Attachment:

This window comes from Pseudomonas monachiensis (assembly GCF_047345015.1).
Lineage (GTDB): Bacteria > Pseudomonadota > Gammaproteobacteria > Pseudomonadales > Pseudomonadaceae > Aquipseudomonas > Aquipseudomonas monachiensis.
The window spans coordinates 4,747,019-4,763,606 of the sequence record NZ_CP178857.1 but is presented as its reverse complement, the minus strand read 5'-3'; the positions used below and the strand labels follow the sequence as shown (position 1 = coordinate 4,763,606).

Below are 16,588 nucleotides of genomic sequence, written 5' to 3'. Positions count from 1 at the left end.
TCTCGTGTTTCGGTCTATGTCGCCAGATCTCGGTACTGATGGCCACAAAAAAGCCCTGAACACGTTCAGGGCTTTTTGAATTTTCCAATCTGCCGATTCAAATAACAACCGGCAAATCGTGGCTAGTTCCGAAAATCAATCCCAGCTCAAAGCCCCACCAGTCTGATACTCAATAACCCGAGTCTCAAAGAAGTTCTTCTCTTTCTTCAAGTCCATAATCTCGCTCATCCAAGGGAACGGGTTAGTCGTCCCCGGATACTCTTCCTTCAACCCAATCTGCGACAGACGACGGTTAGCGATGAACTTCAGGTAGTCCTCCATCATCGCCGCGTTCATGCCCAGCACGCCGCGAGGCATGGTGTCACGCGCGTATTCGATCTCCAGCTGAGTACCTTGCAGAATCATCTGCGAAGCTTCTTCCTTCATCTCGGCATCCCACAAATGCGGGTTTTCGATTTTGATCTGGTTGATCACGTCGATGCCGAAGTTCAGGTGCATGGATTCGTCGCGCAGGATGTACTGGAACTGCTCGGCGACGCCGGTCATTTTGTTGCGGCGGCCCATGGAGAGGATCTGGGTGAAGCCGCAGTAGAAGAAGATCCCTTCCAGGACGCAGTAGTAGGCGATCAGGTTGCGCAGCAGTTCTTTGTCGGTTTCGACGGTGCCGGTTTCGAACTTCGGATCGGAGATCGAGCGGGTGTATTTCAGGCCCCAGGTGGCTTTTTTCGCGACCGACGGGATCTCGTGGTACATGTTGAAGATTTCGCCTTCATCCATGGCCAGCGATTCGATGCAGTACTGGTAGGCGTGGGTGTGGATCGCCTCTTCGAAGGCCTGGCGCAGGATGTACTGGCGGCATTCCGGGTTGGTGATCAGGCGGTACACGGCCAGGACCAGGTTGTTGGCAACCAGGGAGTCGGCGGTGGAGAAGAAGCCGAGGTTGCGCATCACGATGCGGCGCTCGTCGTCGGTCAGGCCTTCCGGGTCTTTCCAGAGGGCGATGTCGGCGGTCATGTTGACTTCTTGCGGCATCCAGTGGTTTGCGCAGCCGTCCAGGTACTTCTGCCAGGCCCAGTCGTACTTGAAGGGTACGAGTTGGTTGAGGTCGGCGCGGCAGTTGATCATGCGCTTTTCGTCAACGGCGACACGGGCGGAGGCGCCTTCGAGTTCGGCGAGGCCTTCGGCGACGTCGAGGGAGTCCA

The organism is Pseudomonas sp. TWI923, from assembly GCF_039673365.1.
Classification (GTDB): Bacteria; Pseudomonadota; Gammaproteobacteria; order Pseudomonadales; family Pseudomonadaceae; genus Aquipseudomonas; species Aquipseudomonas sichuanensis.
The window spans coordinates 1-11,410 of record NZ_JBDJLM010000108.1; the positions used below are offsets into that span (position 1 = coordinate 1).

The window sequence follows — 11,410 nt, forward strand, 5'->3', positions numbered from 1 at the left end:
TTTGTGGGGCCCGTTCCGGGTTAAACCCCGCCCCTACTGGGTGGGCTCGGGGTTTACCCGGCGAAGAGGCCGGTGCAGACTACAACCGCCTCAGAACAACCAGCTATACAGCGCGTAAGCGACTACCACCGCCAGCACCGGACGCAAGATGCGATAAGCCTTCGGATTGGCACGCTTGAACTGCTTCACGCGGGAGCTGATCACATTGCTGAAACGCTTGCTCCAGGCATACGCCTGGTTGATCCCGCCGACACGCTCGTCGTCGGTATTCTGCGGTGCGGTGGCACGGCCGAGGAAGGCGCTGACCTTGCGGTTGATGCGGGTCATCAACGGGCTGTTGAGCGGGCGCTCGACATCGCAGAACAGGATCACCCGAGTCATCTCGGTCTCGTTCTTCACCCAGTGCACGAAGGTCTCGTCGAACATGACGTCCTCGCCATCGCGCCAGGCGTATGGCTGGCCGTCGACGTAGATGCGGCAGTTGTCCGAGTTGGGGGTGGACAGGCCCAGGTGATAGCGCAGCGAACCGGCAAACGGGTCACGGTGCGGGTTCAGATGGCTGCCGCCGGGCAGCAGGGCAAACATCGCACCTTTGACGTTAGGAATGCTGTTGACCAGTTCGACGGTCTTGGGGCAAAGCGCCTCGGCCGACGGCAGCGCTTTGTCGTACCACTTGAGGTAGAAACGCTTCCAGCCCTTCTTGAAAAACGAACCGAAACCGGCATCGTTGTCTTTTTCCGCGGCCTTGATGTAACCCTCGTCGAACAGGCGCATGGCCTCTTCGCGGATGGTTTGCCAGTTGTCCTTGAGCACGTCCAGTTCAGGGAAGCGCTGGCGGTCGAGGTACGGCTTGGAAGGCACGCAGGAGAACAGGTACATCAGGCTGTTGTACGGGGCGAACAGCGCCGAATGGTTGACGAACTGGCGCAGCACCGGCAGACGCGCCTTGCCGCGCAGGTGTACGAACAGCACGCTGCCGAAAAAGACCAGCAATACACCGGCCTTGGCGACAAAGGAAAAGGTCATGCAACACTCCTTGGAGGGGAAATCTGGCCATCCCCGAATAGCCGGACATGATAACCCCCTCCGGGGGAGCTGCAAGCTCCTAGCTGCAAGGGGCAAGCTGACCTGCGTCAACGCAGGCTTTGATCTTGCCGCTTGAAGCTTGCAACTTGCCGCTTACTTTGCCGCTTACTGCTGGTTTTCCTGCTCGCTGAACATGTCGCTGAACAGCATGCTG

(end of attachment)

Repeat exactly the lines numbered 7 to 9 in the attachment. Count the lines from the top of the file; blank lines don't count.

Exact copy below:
Classification (GTDB): Bacteria; Pseudomonadota; Gammaproteobacteria; order Pseudomonadales; family Pseudomonadaceae; genus Aquipseudomonas; species Aquipseudomonas sichuanensis.
The window spans coordinates 1-11,410 of record NZ_JBDJLM010000108.1; the positions used below are offsets into that span (position 1 = coordinate 1).

The window sequence follows — 11,410 nt, forward strand, 5'->3', positions numbered from 1 at the left end: